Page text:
Hepatitis B virus (HBV) infection remains a significant global health problem. Approximately 5% of the global population is infected with HBV—that is, 400 million HBV carriers worldwide. It is estimated that 1.4 million people in the United States have chronic hepatitis B, with 46,000 documented new hepatitis B viral infections in 2006 . Chronic hepatitis B is responsible for 1 million deaths per year globally. It is a major cause of cirrhosis, fulminant hepatitis, and hepatocellular carcinoma (HCC) worldwide [2,3]. Cirrhosis develops in approximately 20% of chronically infected patients, subsequently leading to hepatic insufficiency and portal hypertension .
Treatment of chronic hepatitis B is aimed at viral suppression to reduce hepatic damage and improve overall survival rate. There are 7 drugs currently approved by the Food and Drug Administration (FDA) for treatment of hepatitis B. They include interferon-alpha (IFN-α), pegylated interferon-alpha (PEG-IFN-α), three nucleoside analogues (entecavir, lamivudine, and telbivudine), and two nucleotide analogues (adefovir and tenofovir). Since clevudine has been withdrawn, no new drugs are currently in early developmental stages focusing on the treatment of chronic hepatitis B, however, emtricitabine is in phase III trials. Nevertheless, effective and individualized treatment of hepatitis B is necessary. Resistance is a major pitfall of oral nucleoside/nucleotide therapy, however, and treatment must be tailored to specific genetic and resistance profiles. New drugs are needed as resistance will continue to affect the way infected patients are treated. Drug-resistant strains will be a significant clinical issue, and new drug development is crucial.
CHRONIC HEPATITIS B
A confirmed hepatitis B surface antigen (HBsAg)-positive result indicates active HBV infection, either acute or chronic; chronic infection is confirmed by the absence of IgM antibody to hepatitis B core antigen (anti-HBc), and by the persistence of HBsAg or HBV deoxyribonucleic acid (DNA) for at least 6 months. All HBsAg-positive persons should be considered infectious . There are three phases of chronic HBV infection: immunotolerant, immunoactive, and inactive phase. The majority of individuals with chronic HBV acquired the virus through vertical transmission. The immunotolerant phase occurs primarily after perinatal infection where alanine aminotransferase (ALT) levels are normal, hepatitis B e antigen (HBeAg) is positive, and HBV DNA levels are elevated usually >20,000 IU/mL. The immunoactive phase has elevated ALT levels and elevated HBV DNA levels of at least 2000 IU/mL or greater, and liver inflammation is usually present with or without liver fibrosis. Patients may either be HBeAg positive or negative. The inactive phase shows normal ALT, HBV DNA <2000 IU/mL, HBeAg negative, and anti-HBe positive . The ultimate goal of treatment is eradication of the infectious agent. Treatment of HBV should be based on HBV DNA levels, ALT, presence of HBeAg, liver histology, familial history of HCC, resistance profile, and/or presence of basal core promotor/precore mutations.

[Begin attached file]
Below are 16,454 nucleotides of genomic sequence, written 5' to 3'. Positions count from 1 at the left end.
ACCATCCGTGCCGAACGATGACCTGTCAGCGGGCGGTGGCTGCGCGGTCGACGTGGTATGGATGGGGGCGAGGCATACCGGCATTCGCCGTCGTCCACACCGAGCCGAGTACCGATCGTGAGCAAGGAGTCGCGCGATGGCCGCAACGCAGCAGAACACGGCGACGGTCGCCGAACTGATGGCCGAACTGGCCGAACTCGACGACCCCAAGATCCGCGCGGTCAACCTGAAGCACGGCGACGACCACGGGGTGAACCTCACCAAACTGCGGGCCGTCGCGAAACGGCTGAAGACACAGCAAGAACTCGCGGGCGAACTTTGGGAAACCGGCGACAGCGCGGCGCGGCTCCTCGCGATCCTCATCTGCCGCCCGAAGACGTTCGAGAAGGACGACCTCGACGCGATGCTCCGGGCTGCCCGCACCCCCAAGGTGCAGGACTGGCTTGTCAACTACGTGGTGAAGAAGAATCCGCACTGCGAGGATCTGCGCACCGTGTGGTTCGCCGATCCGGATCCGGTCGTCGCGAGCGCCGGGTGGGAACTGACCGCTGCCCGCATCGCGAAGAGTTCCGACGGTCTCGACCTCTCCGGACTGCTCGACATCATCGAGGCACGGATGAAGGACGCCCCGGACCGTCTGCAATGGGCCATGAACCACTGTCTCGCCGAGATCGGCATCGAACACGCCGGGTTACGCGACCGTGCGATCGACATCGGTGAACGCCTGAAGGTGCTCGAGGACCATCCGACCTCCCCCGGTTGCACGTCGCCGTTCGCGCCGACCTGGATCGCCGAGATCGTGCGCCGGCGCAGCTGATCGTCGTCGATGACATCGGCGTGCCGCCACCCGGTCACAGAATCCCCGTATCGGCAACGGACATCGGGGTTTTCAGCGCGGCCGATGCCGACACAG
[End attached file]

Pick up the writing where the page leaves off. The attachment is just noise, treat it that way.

GOAL OF HEPATITIS B VIRUS THERAPY
The goal of therapy in patients with chronic hepatitis B is rapid viral suppression and long-lasting maintenance of undetectable levels of serum HBV DNA. Nucleoside/ nucleotide analogues are generally well tolerated and have become the mainstay treatment of chronic HBV infection, resulting in rapid viral suppression, improvement in Child-Pugh scores in patients with cirrhosis, and improved overall survival. The major drawback of nucleoside/ nucleotide analogue treatment is the considerable risk of developing antiviral resistance .
Drugs approved for treatment